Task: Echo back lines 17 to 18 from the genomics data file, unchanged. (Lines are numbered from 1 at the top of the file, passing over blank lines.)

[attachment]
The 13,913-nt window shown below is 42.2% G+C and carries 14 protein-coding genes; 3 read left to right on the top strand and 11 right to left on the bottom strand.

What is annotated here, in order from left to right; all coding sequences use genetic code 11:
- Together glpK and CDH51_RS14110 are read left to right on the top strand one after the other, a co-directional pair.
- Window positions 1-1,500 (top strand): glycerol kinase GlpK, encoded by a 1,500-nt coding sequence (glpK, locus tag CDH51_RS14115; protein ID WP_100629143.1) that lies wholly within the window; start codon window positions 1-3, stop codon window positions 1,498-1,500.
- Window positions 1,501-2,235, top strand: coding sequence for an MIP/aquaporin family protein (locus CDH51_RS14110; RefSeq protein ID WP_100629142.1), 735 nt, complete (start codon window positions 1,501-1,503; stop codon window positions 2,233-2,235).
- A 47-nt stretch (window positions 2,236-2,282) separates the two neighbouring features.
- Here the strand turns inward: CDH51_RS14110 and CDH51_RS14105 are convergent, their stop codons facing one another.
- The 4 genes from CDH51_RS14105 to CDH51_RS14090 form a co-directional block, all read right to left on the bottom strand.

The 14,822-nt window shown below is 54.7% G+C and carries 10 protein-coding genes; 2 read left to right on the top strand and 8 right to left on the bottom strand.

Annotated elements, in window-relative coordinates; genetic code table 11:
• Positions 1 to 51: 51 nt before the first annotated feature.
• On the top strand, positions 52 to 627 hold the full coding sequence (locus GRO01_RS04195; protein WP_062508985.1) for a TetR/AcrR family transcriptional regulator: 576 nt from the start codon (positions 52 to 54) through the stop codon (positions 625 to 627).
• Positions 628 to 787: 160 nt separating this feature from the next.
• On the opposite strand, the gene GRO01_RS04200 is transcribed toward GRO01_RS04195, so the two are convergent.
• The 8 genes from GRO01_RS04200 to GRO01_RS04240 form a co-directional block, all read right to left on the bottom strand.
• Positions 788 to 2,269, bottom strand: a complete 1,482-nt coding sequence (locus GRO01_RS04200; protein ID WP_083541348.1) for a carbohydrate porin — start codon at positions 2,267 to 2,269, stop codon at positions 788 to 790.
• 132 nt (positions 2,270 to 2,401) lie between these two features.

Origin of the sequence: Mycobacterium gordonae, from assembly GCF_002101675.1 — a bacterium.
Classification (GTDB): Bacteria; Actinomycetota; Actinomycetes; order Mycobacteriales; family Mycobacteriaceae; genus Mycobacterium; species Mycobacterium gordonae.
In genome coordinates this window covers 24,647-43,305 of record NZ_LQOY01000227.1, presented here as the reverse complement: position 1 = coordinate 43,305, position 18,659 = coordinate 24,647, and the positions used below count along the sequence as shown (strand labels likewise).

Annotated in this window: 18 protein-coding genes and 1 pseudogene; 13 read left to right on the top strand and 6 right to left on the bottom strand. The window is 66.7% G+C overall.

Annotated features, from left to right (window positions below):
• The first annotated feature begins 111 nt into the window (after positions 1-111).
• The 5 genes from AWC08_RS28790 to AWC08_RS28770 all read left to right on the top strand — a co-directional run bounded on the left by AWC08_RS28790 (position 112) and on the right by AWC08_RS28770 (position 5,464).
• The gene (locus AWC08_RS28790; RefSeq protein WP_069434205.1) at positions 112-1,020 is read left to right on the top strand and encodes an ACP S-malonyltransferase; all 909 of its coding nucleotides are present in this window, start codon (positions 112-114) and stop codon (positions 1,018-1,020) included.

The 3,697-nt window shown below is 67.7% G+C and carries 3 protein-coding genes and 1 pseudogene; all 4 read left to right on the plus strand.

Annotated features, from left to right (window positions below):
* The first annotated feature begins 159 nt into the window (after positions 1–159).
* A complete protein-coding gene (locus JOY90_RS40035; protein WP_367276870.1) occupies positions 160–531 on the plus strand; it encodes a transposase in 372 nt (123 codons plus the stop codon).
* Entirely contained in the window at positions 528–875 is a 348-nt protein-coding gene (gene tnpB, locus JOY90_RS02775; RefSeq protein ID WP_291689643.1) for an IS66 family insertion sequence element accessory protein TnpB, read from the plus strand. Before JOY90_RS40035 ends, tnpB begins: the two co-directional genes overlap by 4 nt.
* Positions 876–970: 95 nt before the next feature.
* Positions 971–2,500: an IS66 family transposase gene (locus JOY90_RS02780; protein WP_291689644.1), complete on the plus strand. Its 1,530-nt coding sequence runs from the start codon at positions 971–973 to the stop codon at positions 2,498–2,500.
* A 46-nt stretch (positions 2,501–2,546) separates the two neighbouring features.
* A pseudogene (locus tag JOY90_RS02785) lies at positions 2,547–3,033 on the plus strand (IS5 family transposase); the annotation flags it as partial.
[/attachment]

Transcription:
• 132 nt (positions 2,270 to 2,401) lie between these two features.

Origin of the sequence: Mycobacterium gordonae, from assembly GCF_002101675.1 — a bacterium.